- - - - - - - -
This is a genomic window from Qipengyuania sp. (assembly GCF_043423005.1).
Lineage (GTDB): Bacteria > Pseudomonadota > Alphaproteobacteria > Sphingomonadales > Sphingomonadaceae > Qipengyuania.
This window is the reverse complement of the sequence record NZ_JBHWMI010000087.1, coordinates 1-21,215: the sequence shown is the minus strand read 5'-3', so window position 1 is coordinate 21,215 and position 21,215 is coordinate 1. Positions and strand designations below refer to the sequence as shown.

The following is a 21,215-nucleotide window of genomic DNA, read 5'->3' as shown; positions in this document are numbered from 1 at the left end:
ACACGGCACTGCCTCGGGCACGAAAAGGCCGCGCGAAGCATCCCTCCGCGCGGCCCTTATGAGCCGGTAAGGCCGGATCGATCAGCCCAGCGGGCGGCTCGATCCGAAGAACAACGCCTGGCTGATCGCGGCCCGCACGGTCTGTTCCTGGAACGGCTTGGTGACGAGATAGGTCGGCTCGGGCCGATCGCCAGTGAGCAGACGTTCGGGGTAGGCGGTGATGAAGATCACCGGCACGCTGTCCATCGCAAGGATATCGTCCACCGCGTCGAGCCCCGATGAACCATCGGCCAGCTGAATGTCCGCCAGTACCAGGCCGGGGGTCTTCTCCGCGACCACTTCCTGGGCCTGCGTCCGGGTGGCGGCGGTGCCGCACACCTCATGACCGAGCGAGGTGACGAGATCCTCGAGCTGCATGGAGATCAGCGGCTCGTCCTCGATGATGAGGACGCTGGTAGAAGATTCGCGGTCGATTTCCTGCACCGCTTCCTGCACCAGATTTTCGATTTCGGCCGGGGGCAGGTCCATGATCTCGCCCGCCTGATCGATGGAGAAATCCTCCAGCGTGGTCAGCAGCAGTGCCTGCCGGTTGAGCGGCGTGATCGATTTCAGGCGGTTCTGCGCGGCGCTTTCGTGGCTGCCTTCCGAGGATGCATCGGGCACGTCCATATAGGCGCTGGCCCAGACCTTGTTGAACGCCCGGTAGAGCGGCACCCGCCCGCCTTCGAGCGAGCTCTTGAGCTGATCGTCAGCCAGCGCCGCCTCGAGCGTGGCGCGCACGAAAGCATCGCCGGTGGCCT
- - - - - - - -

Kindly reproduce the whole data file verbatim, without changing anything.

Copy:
This is a genomic window from Qipengyuania sp. (assembly GCF_043423005.1).
Lineage (GTDB): Bacteria > Pseudomonadota > Alphaproteobacteria > Sphingomonadales > Sphingomonadaceae > Qipengyuania.
This window is the reverse complement of the sequence record NZ_JBHWMI010000087.1, coordinates 1-21,215: the sequence shown is the minus strand read 5'-3', so window position 1 is coordinate 21,215 and position 21,215 is coordinate 1. Positions and strand designations below refer to the sequence as shown.

The following is a 21,215-nucleotide window of genomic DNA, read 5'->3' as shown; positions in this document are numbered from 1 at the left end:
ACACGGCACTGCCTCGGGCACGAAAAGGCCGCGCGAAGCATCCCTCCGCGCGGCCCTTATGAGCCGGTAAGGCCGGATCGATCAGCCCAGCGGGCGGCTCGATCCGAAGAACAACGCCTGGCTGATCGCGGCCCGCACGGTCTGTTCCTGGAACGGCTTGGTGACGAGATAGGTCGGCTCGGGCCGATCGCCAGTGAGCAGACGTTCGGGGTAGGCGGTGATGAAGATCACCGGCACGCTGTCCATCGCAAGGATATCGTCCACCGCGTCGAGCCCCGATGAACCATCGGCCAGCTGAATGTCCGCCAGTACCAGGCCGGGGGTCTTCTCCGCGACCACTTCCTGGGCCTGCGTCCGGGTGGCGGCGGTGCCGCACACCTCATGACCGAGCGAGGTGACGAGATCCTCGAGCTGCATGGAGATCAGCGGCTCGTCCTCGATGATGAGGACGCTGGTAGAAGATTCGCGGTCGATTTCCTGCACCGCTTCCTGCACCAGATTTTCGATTTCGGCCGGGGGCAGGTCCATGATCTCGCCCGCCTGATCGATGGAGAAATCCTCCAGCGTGGTCAGCAGCAGTGCCTGCCGGTTGAGCGGCGTGATCGATTTCAGGCGGTTCTGCGCGGCGCTTTCGTGGCTGCCTTCCGAGGATGCATCGGGCACGTCCATATAGGCGCTGGCCCAGACCTTGTTGAACGCCCGGTAGAGCGGCACCCGCCCGCCTTCGAGCGAGCTCTTGAGCTGATCGTCAGCCAGCGCCGCCTCGAGCGTGGCGCGCACGAAAGCATCGCCGGTGGCCT